Where: TU Delft, Faculty EWI, Mekelweg 4, Room D@ta.

Universality of fluctuation in the dimer model

The dimer model is a very popular model in statistical physics because of its exact solvability properties. I will try to convince you that the fluctuation in the dimer model is universal in the sense that it is more or less independent of the underlying graph and also the topology the graph is embedded in and is given by a form of Gaussian free field.
Joint work with Nathanael Berestycki and Benoit Laslier.

March 21, 2017: Andrew Duncan (University of Sussex)

When: Tuesday March 21st, 12:45
Where: TU Delft, Faculty EWI, Mekelweg 4, Room D@ta.

Measuring Sample Quality with Diffusions

To improve the efficiency of Monte Carlo estimators, practitioners are turning to biased Markov chain Monte Carlo procedures that trade off asymptotic exactness for computational speed. While a reduction in variance due to more rapid sampling can outweigh the bias introduced, the inexactness creates new challenges for parameter selection. In particular, standard measures of sample quality, such as effective sample size, do not account for asymptotic bias. To address these challenges, we introduce a new computable quality measure based on Stein's method that quantifies the maximum discrepancy between sample and target expectations over a large class of test functions. We demonstrate this tool by comparing exact, biased, and deterministic sample sequences and illustrate applications to hyperparameter selection, convergence rate assessment, and quantifying bias-variance tradeoffs in posterior inference.

March 14, 2017: Kolyan Ray (Leiden University)

When: Tuesday March 14th, 12:45
Where: TU Delft, Faculty EWI, Mekelweg 4, Room D@ta.

Asymptotic equivalence between density estimation and Gaussian white noise revisited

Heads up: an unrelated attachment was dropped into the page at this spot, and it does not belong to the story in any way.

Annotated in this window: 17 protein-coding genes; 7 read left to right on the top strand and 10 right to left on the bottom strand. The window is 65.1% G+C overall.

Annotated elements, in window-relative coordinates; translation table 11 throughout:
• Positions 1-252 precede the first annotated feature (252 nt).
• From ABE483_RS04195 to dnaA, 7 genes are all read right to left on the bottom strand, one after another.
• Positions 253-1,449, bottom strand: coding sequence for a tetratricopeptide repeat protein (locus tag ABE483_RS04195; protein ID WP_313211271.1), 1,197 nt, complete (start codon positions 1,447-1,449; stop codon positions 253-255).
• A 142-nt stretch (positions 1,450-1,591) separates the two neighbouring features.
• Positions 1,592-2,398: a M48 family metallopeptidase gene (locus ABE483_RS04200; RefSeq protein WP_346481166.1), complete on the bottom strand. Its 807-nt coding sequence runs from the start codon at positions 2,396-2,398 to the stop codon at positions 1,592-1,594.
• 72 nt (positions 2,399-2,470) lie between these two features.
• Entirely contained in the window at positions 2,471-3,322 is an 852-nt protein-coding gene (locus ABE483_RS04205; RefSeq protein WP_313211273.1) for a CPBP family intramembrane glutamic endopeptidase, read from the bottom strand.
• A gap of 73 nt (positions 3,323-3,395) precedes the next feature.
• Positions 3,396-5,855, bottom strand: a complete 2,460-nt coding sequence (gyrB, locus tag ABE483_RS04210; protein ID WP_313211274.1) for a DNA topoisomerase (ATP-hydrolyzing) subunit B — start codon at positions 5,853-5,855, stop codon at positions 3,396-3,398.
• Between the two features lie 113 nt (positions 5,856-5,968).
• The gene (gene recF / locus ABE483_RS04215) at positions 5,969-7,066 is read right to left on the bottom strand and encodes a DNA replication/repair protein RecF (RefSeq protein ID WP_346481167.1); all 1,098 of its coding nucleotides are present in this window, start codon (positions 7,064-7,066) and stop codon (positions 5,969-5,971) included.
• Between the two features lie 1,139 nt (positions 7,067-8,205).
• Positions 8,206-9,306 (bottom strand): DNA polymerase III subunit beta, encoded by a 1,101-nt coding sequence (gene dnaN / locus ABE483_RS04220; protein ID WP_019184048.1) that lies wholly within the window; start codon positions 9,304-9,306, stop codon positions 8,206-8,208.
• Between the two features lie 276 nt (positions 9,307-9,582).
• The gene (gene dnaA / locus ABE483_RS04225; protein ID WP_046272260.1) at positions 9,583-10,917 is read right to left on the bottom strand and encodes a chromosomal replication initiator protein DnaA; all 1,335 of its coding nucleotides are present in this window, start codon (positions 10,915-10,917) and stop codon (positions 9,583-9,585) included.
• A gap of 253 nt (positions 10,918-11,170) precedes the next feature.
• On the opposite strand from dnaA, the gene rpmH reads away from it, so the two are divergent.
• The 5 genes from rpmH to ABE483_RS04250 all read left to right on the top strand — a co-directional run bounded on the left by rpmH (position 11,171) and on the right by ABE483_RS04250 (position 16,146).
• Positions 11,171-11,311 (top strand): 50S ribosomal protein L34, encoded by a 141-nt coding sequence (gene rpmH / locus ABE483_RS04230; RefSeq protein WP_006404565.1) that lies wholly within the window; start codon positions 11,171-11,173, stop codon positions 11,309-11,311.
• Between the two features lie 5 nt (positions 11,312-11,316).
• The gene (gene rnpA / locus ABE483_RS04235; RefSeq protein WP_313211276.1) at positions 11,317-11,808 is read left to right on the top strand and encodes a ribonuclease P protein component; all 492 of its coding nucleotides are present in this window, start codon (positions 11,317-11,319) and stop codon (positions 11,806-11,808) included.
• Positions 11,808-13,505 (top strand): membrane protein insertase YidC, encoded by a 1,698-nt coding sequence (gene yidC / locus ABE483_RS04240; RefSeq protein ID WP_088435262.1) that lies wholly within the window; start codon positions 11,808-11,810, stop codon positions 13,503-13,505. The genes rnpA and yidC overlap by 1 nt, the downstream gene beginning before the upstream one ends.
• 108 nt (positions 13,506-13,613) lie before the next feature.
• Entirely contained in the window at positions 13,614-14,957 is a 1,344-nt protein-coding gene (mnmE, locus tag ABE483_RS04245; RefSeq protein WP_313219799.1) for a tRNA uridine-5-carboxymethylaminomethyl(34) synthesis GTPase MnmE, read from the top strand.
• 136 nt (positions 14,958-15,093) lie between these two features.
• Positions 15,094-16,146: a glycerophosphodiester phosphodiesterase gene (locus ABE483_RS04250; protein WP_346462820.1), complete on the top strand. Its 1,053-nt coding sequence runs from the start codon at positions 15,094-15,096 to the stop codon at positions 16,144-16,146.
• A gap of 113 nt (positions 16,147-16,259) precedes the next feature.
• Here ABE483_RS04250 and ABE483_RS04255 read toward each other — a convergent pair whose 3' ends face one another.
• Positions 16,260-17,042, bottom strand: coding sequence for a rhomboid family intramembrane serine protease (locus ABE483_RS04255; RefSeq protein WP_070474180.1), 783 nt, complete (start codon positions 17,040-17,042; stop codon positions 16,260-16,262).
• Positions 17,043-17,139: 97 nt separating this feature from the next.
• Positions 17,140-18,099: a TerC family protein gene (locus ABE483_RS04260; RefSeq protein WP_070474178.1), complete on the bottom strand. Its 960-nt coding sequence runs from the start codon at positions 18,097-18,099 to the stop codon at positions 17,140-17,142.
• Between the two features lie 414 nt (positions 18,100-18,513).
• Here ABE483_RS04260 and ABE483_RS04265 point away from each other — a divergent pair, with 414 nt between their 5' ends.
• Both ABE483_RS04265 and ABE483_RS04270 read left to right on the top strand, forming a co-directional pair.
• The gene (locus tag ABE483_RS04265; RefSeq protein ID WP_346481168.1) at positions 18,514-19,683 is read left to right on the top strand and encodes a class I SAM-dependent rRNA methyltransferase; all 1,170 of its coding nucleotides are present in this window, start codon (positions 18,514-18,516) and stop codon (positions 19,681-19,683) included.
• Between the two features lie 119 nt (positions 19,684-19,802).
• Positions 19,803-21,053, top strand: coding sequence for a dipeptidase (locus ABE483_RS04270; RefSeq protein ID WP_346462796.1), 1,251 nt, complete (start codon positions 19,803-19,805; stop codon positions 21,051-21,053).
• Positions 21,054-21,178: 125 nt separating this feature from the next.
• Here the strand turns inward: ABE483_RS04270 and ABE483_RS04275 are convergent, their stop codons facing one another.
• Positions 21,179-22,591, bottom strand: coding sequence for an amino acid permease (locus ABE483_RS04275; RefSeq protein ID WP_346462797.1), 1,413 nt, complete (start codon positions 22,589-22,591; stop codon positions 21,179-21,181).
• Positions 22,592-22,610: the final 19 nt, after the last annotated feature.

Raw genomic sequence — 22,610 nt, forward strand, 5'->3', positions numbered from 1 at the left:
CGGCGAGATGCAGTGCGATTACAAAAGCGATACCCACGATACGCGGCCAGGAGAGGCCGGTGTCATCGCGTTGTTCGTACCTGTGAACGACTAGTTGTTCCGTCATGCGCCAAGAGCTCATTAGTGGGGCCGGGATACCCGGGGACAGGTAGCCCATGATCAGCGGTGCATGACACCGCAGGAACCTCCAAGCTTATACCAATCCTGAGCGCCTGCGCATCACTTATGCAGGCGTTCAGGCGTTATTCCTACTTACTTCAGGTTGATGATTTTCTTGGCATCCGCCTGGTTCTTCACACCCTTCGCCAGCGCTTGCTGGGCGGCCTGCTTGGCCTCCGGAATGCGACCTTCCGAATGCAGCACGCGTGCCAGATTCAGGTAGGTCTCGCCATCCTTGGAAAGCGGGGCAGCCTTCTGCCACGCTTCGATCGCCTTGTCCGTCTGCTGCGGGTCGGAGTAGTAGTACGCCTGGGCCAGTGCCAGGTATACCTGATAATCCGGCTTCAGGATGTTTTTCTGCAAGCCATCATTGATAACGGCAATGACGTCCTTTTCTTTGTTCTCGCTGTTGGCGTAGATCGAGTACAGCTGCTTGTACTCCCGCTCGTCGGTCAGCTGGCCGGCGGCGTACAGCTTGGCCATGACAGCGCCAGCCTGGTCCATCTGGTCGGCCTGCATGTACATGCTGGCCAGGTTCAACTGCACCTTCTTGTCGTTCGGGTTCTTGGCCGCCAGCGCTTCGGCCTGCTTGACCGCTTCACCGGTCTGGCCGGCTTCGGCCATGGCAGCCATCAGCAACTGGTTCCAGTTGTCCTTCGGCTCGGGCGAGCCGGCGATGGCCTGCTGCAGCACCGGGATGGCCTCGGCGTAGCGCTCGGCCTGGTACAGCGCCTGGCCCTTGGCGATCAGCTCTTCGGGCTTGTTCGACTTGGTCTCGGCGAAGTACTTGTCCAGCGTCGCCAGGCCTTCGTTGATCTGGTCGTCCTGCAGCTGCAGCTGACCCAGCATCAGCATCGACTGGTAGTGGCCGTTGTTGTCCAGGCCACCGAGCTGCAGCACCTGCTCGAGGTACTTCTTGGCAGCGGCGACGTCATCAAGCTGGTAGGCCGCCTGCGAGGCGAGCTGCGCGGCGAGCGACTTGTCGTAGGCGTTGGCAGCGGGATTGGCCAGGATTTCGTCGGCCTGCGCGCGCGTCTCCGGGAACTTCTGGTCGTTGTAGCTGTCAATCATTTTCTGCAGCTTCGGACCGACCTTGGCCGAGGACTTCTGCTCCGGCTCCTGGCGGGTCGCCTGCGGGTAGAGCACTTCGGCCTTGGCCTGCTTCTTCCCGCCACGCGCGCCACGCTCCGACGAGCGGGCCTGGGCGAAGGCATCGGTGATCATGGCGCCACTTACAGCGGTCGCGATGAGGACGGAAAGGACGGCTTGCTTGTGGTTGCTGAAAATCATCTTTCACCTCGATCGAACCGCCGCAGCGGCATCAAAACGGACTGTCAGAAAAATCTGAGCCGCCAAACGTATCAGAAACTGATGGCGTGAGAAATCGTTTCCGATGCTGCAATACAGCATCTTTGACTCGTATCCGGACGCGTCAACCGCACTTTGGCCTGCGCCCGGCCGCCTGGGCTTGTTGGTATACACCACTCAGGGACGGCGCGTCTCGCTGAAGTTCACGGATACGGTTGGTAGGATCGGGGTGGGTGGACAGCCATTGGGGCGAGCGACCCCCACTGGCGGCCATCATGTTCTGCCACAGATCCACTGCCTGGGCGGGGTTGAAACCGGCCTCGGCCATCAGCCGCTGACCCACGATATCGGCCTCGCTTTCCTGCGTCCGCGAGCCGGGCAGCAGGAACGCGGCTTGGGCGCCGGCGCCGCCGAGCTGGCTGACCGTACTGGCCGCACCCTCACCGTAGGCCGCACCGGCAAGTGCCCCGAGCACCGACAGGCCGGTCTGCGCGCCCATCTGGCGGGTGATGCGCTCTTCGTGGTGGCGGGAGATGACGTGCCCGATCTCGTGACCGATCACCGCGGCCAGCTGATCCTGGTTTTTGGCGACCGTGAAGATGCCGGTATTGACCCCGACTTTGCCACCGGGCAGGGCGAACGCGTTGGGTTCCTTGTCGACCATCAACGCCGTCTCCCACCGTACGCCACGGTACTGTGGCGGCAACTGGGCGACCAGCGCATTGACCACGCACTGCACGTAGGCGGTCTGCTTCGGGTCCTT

Asymptotic equivalence between two statistical models means that they have the same asymptotic properties with respect to all decision problems with bounded loss. A key result by Nussbaum states that nonparametric density estimation is asymptotically equivalent to a suitable Gaussian shift model, provided that the densities are smooth enough and uniformly bounded away from zero.
We study the case when the latter assumption does not hold and the density is possibly small. We further derive the optimal Le Cam distance between these models, which quantifies how close they are. As an application, we also consider Poisson intensity estimation with low count data.
This is joint work with Johannes Schmidt-Hieber.


March 7, 2017: Frank van der Meulen (TU Delft)

When: Tuesday March 7th, 12:45
Where: TU Delft, Faculty EWI, Mekelweg 4, Room D@ta.

Bayesian estimation for hypo-elliptic diffusions

Suppose X is a discretely observed diffusion process and we wish to sample from the posterior distribution of parameters appearing in either the drift coefficient or the diffusion coefficient. As the likelihood is intractable a common approach is to derive an MCMC algorithm where the missing diffusion paths in between the observations are augmented to the state space. This requires efficient sampling of diffusion bridges. In recent years some results have appeared in the "uniformly elliptic" case, which is characterised by nondegeneracy of the covariance matrix of the noise. The "hypo-elliptic"  case refers to the situation where the covariance matrix of the noise is degenerate and where observations are only made of variables that are not directly forced by white noise. As far as I am aware, not much is known how to sample bridges in this case.
In this talk I will share some recent ideas on extending earlier results with Harry van Zanten (UvA) and Moritz Schauer (Leiden), derived under the assumption of uniformly ellipticity, to this setting.
Joint work with Harry van Zanten (Uva), Moritz Schauer (Leiden) and Omiros Papaspilopoulos (Universitat Pompeu Fabra)

February 28, 2017: No Seminar